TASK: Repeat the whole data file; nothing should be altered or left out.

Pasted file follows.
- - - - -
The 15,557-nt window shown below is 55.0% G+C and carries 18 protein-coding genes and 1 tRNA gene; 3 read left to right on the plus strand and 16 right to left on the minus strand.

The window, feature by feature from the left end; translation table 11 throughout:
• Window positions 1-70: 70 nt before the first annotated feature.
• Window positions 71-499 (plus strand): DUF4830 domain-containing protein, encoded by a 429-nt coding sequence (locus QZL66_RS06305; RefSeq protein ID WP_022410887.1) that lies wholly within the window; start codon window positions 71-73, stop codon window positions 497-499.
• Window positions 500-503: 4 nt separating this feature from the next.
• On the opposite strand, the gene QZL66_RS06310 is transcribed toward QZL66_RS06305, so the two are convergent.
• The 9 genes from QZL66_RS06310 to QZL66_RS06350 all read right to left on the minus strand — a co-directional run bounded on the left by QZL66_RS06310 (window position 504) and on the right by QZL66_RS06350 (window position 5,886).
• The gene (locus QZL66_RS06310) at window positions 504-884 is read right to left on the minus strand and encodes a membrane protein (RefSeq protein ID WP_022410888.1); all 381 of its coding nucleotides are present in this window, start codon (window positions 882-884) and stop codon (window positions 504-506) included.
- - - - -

The 15,557-nt window shown below is 55.0% G+C and carries 18 protein-coding genes and 1 tRNA gene; 3 read left to right on the plus strand and 16 right to left on the minus strand.

The window, feature by feature from the left end; translation table 11 throughout:
• Window positions 1-70: 70 nt before the first annotated feature.
• Window positions 71-499 (plus strand): DUF4830 domain-containing protein, encoded by a 429-nt coding sequence (locus QZL66_RS06305; RefSeq protein ID WP_022410887.1) that lies wholly within the window; start codon window positions 71-73, stop codon window positions 497-499.
• Window positions 500-503: 4 nt separating this feature from the next.
• On the opposite strand, the gene QZL66_RS06310 is transcribed toward QZL66_RS06305, so the two are convergent.
• The 9 genes from QZL66_RS06310 to QZL66_RS06350 all read right to left on the minus strand — a co-directional run bounded on the left by QZL66_RS06310 (window position 504) and on the right by QZL66_RS06350 (window position 5,886).
• The gene (locus QZL66_RS06310) at window positions 504-884 is read right to left on the minus strand and encodes a membrane protein (RefSeq protein ID WP_022410888.1); all 381 of its coding nucleotides are present in this window, start codon (window positions 882-884) and stop codon (window positions 504-506) included.